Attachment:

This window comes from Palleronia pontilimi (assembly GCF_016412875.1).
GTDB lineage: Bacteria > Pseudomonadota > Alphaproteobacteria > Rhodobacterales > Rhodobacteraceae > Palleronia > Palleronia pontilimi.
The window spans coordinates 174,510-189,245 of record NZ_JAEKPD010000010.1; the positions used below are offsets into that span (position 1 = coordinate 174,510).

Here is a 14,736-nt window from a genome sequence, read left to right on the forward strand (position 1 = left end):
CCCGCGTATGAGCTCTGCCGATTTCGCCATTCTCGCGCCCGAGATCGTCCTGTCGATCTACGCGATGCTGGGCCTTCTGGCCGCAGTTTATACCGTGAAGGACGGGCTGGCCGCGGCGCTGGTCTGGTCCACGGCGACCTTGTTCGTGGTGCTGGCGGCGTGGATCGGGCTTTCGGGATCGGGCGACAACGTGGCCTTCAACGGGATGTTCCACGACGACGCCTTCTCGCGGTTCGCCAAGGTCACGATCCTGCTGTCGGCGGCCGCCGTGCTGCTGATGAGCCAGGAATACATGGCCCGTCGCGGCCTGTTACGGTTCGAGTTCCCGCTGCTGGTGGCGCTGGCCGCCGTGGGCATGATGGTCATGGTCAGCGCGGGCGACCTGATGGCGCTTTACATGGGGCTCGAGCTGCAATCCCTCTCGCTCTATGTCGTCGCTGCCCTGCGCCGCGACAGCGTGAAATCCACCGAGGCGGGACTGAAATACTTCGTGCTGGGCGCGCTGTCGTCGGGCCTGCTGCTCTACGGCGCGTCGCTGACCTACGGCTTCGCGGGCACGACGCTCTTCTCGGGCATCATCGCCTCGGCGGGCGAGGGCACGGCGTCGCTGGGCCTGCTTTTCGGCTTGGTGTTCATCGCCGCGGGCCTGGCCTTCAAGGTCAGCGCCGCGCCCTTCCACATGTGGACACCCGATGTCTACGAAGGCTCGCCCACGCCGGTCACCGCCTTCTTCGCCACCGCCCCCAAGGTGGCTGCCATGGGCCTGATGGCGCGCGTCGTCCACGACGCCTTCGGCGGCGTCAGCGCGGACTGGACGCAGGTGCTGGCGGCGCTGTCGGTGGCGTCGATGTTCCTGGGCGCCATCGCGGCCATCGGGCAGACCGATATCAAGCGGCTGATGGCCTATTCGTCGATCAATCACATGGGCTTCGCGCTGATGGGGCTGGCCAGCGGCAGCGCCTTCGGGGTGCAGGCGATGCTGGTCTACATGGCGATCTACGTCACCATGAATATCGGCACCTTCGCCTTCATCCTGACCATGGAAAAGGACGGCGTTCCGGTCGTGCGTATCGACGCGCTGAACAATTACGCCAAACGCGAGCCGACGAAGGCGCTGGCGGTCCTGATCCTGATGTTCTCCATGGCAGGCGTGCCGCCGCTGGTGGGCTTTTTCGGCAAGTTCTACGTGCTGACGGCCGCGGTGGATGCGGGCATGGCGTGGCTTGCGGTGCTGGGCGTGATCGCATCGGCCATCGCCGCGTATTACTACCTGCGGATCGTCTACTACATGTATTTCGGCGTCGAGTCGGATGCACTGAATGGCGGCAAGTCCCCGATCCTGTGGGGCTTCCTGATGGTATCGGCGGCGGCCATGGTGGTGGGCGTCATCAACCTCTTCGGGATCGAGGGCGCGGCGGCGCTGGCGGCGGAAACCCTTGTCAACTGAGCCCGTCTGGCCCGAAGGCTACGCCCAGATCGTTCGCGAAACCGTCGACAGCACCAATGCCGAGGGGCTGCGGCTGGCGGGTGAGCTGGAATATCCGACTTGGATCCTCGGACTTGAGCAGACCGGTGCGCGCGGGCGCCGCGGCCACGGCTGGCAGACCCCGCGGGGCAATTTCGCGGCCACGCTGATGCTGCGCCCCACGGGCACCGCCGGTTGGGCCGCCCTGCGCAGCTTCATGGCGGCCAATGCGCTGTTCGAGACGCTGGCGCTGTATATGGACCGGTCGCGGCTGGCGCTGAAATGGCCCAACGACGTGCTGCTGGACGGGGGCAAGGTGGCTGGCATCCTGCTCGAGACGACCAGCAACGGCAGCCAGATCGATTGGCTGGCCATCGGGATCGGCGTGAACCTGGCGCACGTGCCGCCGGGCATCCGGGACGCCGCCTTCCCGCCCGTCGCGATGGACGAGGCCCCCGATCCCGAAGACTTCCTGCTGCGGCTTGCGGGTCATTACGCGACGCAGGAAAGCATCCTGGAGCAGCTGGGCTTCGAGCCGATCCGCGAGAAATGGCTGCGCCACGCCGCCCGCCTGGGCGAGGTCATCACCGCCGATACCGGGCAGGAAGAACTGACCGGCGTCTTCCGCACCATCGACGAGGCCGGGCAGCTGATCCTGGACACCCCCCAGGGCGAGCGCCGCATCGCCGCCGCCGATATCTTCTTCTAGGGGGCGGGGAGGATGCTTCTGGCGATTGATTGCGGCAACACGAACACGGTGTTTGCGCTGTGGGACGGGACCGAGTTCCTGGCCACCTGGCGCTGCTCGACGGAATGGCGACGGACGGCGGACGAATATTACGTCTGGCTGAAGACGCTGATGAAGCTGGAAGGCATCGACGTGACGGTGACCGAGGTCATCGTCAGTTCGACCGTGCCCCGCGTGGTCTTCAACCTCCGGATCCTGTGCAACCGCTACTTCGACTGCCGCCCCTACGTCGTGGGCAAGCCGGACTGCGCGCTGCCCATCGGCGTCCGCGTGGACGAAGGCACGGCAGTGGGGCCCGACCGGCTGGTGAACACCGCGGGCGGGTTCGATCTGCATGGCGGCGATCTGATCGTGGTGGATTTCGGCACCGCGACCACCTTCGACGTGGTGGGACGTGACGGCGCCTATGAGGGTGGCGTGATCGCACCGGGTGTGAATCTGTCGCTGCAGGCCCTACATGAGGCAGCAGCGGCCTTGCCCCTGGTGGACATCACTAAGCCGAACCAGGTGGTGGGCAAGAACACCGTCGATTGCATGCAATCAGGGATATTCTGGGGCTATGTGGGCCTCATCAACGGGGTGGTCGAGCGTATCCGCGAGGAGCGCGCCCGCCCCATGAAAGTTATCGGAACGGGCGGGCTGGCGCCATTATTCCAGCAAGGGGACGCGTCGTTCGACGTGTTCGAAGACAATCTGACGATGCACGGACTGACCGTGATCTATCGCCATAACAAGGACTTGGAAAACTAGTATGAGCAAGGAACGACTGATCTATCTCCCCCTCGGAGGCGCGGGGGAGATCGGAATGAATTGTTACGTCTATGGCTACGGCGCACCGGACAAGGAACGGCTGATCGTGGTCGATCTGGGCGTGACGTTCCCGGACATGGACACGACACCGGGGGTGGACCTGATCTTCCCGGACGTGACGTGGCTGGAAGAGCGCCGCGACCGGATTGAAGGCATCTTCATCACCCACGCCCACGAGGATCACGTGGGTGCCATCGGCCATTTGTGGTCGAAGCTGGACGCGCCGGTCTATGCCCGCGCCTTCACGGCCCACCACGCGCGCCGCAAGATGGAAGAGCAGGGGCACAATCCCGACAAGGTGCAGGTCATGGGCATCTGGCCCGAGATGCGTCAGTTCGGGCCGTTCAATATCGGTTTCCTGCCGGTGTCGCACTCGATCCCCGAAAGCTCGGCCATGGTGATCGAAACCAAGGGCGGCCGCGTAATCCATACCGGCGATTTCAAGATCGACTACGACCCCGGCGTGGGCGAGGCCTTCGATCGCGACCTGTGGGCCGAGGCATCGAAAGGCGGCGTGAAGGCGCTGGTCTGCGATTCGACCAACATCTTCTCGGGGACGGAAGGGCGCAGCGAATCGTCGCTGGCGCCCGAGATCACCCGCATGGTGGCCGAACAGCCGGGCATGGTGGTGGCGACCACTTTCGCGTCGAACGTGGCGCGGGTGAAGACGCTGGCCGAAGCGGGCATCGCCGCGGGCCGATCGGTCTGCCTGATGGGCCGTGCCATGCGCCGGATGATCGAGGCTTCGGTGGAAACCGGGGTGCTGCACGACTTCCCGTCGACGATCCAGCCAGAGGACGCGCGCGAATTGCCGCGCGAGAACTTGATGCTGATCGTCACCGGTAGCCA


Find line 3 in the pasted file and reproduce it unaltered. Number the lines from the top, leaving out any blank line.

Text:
The window spans coordinates 174,510-189,245 of record NZ_JAEKPD010000010.1; the positions used below are offsets into that span (position 1 = coordinate 174,510).